How do we move our professional pride and confidence to the legislative halls and effectively define our superior knowledge and application? One powerful element would be the ability to quantitatively define the administration of a "good" versus a "bad" adjustment/manipulation and then demonstrate that trained and licensed DCs are able to perform that level of service at a minimum! This is not a pipe dream. The technology to accomplish this is at hand. The cost is extremely reasonable. What we need is the professional will and confidence to put it to use.

Building on the work of a number of authors (for example, those referred to in references 3;5;7;8;10;11;17;19-22), a clinically useful, instrumented treatment table has been constructed that is able to accurately sense the loads acting through the patient during a spinal adjustment.15 Recent work in our laboratory has demonstrated that with this device we can measure the improvement that occurs in student performance over the course of training. More importantly, we now have evidence that specific aspects of skilled performance can be targeted. With use of additional new technology to provide individual, quantitative feedback of performance during training, students can now be given meaningful homework assignments in technique to practice and electronically turn in results to their professors. In fact, in a randomized trial, students following a regular schedule of rehearsal at home in addition to classroom training outperformed their counterparts who relied only on classroom training on some measures by as much as a factor of nine times 18! Graduating and licensing doctors of chiropractic who are "certified expert adjusters/manipulators" is within our grasp.

What now remains is the work to show that opinions on what constitutes performance of a "good" versus a "bad" manipulation/adjustment relates to a successful clinical outcome. Logic and professional pride force that conclusion. Future science will tell. What may be more important is that we are now empowered to find out. Do we have the professional will? At the end of the game, what will be the final score for our team?

References

 

  1. The National Institute for Neurological, Communicative Disorders and Stroke (NINCDS) was an agency of the US government and a branch of the National Institutes of Health. It has now been reorganized into separate agencies.
  2. This organization has been renamed the Agency for Health Quality Research (AHRQ).
  1. Abbott A. The System of Professions an Essay on the Division of Expert Labor. Chicago: The University of Chicago Press, 1988.
  2. Bigos S, Bowyer O, Breen G. Acute Low Back Problems in Adults. Rockville, MD. 1994. Clinical Practice Guideline No. 14.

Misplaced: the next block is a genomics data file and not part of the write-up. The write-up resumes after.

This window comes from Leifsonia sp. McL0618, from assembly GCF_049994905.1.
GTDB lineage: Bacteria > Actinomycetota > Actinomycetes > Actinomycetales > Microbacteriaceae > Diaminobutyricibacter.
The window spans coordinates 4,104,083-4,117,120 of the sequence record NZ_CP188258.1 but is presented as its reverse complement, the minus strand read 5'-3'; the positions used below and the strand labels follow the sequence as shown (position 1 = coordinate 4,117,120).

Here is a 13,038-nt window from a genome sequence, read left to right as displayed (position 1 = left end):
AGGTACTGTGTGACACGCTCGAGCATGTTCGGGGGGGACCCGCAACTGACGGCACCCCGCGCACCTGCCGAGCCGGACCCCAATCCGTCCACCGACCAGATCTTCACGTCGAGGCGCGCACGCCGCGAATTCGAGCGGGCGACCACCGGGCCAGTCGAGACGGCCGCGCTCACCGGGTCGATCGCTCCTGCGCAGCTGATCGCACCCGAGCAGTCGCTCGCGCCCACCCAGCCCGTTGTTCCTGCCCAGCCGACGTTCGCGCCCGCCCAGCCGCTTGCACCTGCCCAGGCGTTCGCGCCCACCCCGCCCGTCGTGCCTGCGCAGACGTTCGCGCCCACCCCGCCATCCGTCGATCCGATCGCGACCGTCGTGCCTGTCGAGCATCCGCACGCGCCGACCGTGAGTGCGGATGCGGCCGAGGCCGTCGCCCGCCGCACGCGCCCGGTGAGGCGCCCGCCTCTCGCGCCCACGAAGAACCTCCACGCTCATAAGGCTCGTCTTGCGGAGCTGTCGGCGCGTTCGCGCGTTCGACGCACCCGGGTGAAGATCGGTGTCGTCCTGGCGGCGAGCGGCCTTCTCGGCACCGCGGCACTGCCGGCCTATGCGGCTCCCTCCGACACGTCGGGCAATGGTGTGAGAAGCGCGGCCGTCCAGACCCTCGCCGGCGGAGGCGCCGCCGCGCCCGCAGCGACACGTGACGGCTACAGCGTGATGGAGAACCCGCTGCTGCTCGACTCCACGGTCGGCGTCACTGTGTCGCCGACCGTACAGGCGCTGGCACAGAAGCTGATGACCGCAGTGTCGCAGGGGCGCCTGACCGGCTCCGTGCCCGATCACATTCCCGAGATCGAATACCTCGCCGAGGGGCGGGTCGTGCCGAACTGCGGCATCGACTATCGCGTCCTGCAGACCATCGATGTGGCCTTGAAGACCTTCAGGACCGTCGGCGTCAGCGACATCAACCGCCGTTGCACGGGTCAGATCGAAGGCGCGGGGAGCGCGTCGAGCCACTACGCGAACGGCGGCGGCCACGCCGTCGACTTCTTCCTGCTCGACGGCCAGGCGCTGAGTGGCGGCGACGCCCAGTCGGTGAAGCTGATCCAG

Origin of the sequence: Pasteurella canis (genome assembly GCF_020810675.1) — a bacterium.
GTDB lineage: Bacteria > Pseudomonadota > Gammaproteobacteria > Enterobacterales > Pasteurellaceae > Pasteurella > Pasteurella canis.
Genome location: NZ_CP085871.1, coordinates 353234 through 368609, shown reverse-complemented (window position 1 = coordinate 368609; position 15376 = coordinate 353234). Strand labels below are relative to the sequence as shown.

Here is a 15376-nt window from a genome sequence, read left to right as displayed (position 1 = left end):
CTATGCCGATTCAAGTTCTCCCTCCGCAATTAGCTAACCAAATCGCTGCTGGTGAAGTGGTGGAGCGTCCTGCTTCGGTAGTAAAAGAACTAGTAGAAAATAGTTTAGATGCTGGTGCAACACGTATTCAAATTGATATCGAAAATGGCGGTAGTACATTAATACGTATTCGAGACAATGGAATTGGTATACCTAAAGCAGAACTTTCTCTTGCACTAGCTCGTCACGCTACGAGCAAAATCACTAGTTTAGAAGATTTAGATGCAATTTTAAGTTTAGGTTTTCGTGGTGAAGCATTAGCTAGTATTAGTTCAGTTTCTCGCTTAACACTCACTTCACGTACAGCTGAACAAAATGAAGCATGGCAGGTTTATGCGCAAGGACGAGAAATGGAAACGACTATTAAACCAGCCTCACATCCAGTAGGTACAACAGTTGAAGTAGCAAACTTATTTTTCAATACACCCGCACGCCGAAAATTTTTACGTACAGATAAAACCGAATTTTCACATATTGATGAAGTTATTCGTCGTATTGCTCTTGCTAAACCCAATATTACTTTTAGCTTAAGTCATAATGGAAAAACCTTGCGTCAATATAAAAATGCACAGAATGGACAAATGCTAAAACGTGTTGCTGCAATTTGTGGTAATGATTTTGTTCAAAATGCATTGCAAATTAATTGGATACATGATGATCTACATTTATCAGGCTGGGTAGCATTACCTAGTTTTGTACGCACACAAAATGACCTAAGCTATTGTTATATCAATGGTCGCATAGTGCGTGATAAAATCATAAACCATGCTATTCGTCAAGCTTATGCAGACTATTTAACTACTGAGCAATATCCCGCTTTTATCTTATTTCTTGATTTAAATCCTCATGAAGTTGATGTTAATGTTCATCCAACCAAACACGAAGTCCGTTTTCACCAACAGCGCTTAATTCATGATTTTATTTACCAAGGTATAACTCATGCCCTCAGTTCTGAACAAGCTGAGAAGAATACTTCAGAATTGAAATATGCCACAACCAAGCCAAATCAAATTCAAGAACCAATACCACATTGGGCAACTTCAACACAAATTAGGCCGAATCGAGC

3. Byfield D. Cervical spine: manipulative skill and performance considerations. European J Chiropractic 1991;39:45-52.
  4. Chapman-Smith D. The Chiropractic Profession. Des Moines, IA: NCMIC Group, Inc., 2000.
  5. Cohen E, Triano JJ, McGregor M, Papakyriakou M. Biomechanical performance of spinal manipulation therapy by newly trained vs. practicing providers: does experience transfer to unfamiliar procedures? J Manipulative Physiol Ther 1995;18:347-52.
  6. Curtis P, Carey T, Evans P, Rowane MP, Garrett JM, Jackman A. Training primary care physicians to give limited manual therapy for low back pain: patient outcomes. Spine 2000;22:2954-9.
  7. Gal JM., Herzog W, Kawchuk GN, Conway PJ, Zhang Y. Biomechanical studies of spinal manipulative therapy (SMT): quantifying the movements of vertebral bodies during SMT. J Can Chiro Assoc 1994;38:11-24.
  8. Gatterman MI, Hansen DT. Development of chiropractic nomenclature through consensus. J Manipulative Physiol Ther 1994;17:302-9.
  9. Goldstein M. The Research Status of Spinal Manipulative Therapy. Bethesda, MD: US Department of Health, Education and Welfare, 1975.
  10. Herzog W, Conway P, Zhang Y, Gal J, Guimaraes ACS. Reflex responses associated with manipulative treatments on the thoracic spine: A pilot study. J Manipulative Physiol Ther 1995;18:233-6.
  11. Kawchuk GN, Herzog W. Biomechanical characterization (fingerprinting) of five novel methods of cervical spinal manipulation. J Manip Physiol Ther 1993;16:573-7.
  12. Ko GD, Berbrayer D. Complementary and alternative medicine: Canadian physiatrists' attitudes and behavior. Arch Phys Med Rehabil 2000;81:662-7.
  13. Petersen DM. APTA Claims Rights to "Correct a Subluxation." Dynamic Chiropractic 2001. http://www.chiroweb.com/archives/19/13/02.html.
  14. Petersen DM. Senator Thurmond questions Shalala's report. Dynamic Chiropractic 2001. http://www.chiroweb.com/archives/17/14/17.html.
  15. Rogers CM. Response characteristics and fidelity analysis of a spinal manipulation treatment table with an imbedded force plate. Masters dissertation in biomedical engineering, University of Texas at Arlington 2001.
  16. Shekelle PG, Adams AH, Chassin MR, Hurwitz EL, Brook RH. Spinal manipulation for low-back pain. Ann Intern Med 1992;117:590-8
  17. Triano J. Biomechanics of spinal manipulation. Spine 2001;1:2,121-230.
  18. Triano JJ, Rogers CM, Combs S, Potts D, Sorrels K. Developing skilled performance of lumbar spine manipulation. JMPT (in press).
  19. Triano JJ, Schultz AB. Motions of the head and thorax during neck manipulations. J Manipulative Physiol Ther 1994;17:573-83.
  20. Triano J, McGregor M, Skogsbergh D, Mior S, Sportelli L. Rating of skill in SMT. ICSM Conference Proceedings, Foundation for Chiropractic Education & Research, Arlington, VA: 1994.
  21. Triano J, Schultz AB. Loads transmitted during lumbosacral spinal manipulative therapy. Spine 1997;22:1955-64.
  22. Triano J, Skogsbergh D, Mior S, Sportelli L. Biomechanical parameters of skill in lumbar SMT. ICSM Conference Proceedings, Foundation for Chiropractic Education & Research, Arlington, VA:1994.
  23. Triano JJ. Chiropractic personnel in the 21st century depends on the strategy today. Top Clin Chiro 2000;7:27-32.

John Triano,DC,PhD
Co-director, conservative medicine Director, chiropractic division
Texas Back Institute
Plano, Texas